Hi, and welcome to the close of the Perspective Series from the Single Dad’s Guide to Life. It seems surreal we have come to the end of the month. If you have followed us for the month, you know we partnered with Brandi Kennedy of Brandi Kennedy: Love Stories and Lifestyle for the Undaunted Woman to give you a whole series of posts with the same theme and differing viewpoints. And as we were wrapping up this series, we felt like we needed to give our audiences a biography of the other person. And what better way to accomplish this feat than to do an interview with the other person. It’s like a “meet and greet” from thousands of miles away. I want you to meet Brandi Kennedy: mother; author; blogger; and undaunted woman.
But first, a little background to Brandi. I remember when I met Brandi on Facebook for the first time. She was in one of my blogging groups. And she was really earnest. She wanted to find people she could really engage with. I know with bloggers we focus so intently on the task at hand, we forget to really engage with the people we want to establish relationships with. I am all for giving a person a hand up when they are doing the same for me. But sometimes we lose sight of things and don’t really establish the relationships we should. I really began to pay attention more closely to what she was saying once I had more contact with her. She’d comment on my post. I would comment on hers. And a running dialog began.
I didn’t hear from her again until I had another fellow blogger reach out to me. She wanted to add me as a friend on facebook. I was still relatively new to the blogging scene, barely writing a few months, but I figured I could use as many friends as possible. When she reached out to me, I quickly realized she was asking me a bunch of questions about what I was doing and how I accomplished things. (I’m still not sure I feel accomplished enough to help people out yet.) I told her what worked for me and what didn’t up to this point. And she informed me that Brandi Kennedy told her to reach out to me if she wanted help.
I was very flattered, even if I felt like I wasn’t up for the task. I knew I wanted to talk to Brandi and say thank you. So it took me a couple days, but I finally got up the nerve to say hi in a more informal way. (Somehow a comment on a blog post felt too formal a place to have a more personal conversation.) So I reached out on facebook messenger and said hello.
What I found was a kind-hearted, intelligent and engaging woman, happy to reach out to any person and give them help. She seemed good at the relationship building and networking aspect of everything, beyond being a terrific writer. I knew there was a lot I could learn from her. We became fast friends and started to get to know a bit more about each other on a personal level.
Aside from being a terrific blogger and an amazing mother of two wonderful girls, I found out about her love for writing above and beyond the blogosphere. She is a published novelist with books to her credit. And she publishes content outside of her blog. The blog is both a way to connect with her audience on a deeper level and a means of driving people back to her work.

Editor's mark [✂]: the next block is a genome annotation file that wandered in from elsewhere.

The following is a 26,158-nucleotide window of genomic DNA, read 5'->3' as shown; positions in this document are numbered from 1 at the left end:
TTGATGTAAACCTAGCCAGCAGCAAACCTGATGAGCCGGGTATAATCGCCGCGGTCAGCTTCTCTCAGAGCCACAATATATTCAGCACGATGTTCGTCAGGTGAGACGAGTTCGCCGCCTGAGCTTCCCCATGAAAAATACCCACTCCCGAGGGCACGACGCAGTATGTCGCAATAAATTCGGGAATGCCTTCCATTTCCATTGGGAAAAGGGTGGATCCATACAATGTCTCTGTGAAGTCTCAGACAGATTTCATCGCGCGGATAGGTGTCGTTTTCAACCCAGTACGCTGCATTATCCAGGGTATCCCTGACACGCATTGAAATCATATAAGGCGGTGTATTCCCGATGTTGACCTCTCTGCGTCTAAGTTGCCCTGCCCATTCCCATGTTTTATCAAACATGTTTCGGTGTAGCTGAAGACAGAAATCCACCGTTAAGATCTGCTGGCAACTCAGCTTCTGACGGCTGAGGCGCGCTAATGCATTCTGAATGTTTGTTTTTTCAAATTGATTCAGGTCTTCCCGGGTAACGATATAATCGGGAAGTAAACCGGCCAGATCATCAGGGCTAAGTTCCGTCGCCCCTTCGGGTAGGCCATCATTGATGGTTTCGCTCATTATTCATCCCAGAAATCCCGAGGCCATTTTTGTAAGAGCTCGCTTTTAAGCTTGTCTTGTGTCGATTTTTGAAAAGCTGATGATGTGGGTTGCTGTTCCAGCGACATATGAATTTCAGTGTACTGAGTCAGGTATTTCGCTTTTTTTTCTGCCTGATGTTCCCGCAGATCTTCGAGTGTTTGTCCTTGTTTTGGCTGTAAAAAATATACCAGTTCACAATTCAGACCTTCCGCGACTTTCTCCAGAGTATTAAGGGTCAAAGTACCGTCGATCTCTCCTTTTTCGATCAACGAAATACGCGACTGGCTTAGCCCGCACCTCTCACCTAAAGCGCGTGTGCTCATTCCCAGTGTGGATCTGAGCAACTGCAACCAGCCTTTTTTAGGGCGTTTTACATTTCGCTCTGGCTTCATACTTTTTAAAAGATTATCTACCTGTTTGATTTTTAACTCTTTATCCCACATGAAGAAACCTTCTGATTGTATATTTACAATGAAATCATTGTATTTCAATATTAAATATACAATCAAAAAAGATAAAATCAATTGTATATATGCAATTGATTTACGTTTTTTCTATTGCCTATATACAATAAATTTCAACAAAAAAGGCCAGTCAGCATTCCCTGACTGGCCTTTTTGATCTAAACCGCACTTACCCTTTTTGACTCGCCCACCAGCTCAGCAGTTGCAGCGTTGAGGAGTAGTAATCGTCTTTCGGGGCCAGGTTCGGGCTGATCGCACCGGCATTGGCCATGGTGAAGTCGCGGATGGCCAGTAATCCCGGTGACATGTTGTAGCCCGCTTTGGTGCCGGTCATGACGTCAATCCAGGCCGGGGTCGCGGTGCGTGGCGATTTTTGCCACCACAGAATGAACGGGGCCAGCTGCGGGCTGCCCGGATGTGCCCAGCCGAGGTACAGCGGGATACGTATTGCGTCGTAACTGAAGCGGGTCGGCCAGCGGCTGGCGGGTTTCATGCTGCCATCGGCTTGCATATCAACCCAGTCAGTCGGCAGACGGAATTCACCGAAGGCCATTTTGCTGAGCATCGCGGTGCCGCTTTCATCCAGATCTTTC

Beyond the writing, she has a heart for others and a peaceful spirit. Even though she suffers at the hands of an abusive former partner and raises two kids mostly on her own, she never lets things get to her. It’s this spirit that drew me to her and will draw you to her as well. I am sure I could write more, but I would rather let her words speak for themselves. So without further ado, I present my interview with Brandi Kennedy: Undaunted Woman.
Interview With Brandi Kennedy: Undaunted Woman
1) At what moment did you realize you were a writer?
I’m not sure there was one singular moment. But as far back as I can remember, I remember writing stories, poems, little bits of conversation, ideas for books. I remember writing stories all the way back when computers ran MS-DOS and files were saved on little plastic floppy drives. So I’ve sort of always been a writer, in a lot of ways. But when I knew I wanted to do it for a living – when I knew I wanted to be known for that and to succeed at it – I was standing in a convenience store in Deltona, FL with my dad. I don’t remember how old I was, what store it was, or what we were there for.
I remember asking for a book, and feeling completely gleeful when he agreed to buy it. He couldn’t have known what was in it, or I’m sure he wouldn’t have agreed; I was much too young at the time to read that, and would be appalled if my own children were to pick it up. But I remember the cover was a beautiful pale yellow, and Johanna Lindsey’s name was embossed on the front in a flowing script font. And I fell in love right then with the idea of seeing my own name on a book cover one day. It was like a door opened up inside me, and I found a room I hadn’t previously known was there.
2) If you had your readers take away one thing from your blog, what would it be?
Chiefly, I would want them to be encouraged by the fact that even if the very worst things happen in their lives, they can heal. It might be slow and it might be painful, and it might take a very long time … but it can be done, and there are lessons of value to be learned along the way. But along with that, I’d want them to know they are not as alone as they may have been made to feel – that this world is absolutely brimming with people who can understand because they’ve been there too, and that even if it’s only me, there is ALWAYS someone they can reach out to who will try to offer understanding, compassion, and the companionship of shared experience.